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It's March, so it's time to catch up on delayed fall sports

A football helmet lies on the ground while

A football helmet lies on the ground while members of the Floral Park football team practice on Aug. 19, 2015. Credit: Newsday/Thomas A. Ferrara

Better late than never.

The long-awaited fall sports season for Long Island’s public schools might be arriving six months late — and not actually in the fall — but it is upon us and begins on Monday with the first practices.

In both Section VIII (Nassau) and Section XI (Suffolk), there will be football, boys and girls cross country, boys and girls soccer, field hockey, girls tennis and girls swimming. Section VIII also will have boys and girls volleyball and boys badminton. Section XI also will have boys golf.

For some of these student-athletes, it will be the first time competing for their schools since 2019. And Section VIII executive director Pat Pizzarelli said this weekend, "I can’t wait to see the kids back out on the fields."

The COVID-19 pandemic that forced Sections VIII and XI to hold off on sports back in August continues and its impact was felt during the recently concluded winter sports season. State health officials have kept sports classified by risk of infection and the Nassau and Suffolk Departments of Health have implemented their own rules.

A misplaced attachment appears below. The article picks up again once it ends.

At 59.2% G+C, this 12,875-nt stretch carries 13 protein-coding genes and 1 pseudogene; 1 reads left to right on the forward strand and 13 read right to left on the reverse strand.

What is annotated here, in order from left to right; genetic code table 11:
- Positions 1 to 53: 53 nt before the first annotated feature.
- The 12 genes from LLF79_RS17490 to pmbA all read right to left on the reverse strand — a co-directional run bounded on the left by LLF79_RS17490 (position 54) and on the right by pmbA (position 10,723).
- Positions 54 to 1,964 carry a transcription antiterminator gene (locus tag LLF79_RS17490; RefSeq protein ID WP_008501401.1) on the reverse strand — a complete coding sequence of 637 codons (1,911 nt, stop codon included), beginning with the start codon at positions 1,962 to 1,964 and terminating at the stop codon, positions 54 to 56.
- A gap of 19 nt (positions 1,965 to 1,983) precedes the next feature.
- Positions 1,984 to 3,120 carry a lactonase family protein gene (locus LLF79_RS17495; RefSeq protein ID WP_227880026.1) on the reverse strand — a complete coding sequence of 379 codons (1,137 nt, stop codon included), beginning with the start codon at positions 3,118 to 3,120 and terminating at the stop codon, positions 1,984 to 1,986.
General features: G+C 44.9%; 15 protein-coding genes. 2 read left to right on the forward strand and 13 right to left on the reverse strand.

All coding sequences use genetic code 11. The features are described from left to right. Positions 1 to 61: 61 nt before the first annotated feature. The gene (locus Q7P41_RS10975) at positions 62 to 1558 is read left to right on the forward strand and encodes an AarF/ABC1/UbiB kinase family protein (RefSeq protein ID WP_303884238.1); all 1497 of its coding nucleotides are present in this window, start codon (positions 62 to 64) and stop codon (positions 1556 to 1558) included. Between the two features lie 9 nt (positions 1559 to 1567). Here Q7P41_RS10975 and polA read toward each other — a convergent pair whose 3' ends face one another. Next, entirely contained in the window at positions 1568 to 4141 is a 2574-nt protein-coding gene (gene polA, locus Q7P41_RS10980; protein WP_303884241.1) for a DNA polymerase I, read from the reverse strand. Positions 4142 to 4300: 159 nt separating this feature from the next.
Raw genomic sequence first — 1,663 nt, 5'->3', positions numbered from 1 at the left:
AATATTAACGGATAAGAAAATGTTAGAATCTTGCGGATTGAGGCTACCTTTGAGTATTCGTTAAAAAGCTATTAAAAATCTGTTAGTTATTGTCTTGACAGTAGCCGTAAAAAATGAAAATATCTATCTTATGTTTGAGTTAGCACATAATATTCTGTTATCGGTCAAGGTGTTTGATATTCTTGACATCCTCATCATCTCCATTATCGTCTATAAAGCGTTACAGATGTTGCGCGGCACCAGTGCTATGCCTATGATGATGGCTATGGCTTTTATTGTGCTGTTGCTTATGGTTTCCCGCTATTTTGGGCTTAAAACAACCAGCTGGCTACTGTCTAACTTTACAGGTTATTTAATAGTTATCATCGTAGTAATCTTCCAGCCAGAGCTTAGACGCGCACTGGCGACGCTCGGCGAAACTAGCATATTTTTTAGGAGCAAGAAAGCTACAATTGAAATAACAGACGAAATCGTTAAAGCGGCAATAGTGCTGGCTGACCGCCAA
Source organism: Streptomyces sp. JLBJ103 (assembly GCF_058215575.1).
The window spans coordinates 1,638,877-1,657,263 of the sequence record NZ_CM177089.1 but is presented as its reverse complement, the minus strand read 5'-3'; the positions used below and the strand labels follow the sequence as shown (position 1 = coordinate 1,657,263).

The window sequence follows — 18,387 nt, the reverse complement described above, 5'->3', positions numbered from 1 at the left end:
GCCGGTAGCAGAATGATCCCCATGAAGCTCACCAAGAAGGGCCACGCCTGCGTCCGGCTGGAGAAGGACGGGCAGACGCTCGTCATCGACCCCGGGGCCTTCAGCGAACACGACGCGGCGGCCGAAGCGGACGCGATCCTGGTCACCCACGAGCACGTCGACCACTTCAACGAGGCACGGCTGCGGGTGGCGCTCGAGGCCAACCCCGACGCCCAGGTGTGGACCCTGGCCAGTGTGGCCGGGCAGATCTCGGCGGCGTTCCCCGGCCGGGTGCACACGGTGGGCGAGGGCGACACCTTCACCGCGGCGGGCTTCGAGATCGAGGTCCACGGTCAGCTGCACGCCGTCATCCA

In Suffolk, as was the case in the winter sports season, there will be weekly testing for those participating in high-risk sports, including football and volleyball. Nassau doesn’t require testing and has left it to the school districts to make such decisions.

Section VIII has opened the door for a limited number of fans to attend contests — inside or outside — but has the left the final word to the school districts. Section XI is expected to announce its policy on fan attendance this week.

Neither county allows postgame handshake lines.

The boys and girls basketball seasons did get off the ground, but there were plenty of cases in which players or entire teams had to pause or shutter because of positive test results and the ensuing contact tracing.

"Even though there were incidents, I came away from the basketball season feeling it was successful," Pizzarelli said. "While it’s true that some programs only got three or four or five games, they at least got to participate. In the current circumstances, that was the big goal."

Football games are not expected to start until the weekend after next as 10 practices are required before competition can begin. Many other sports, in which the required number of practices is six, can begin games early next week.

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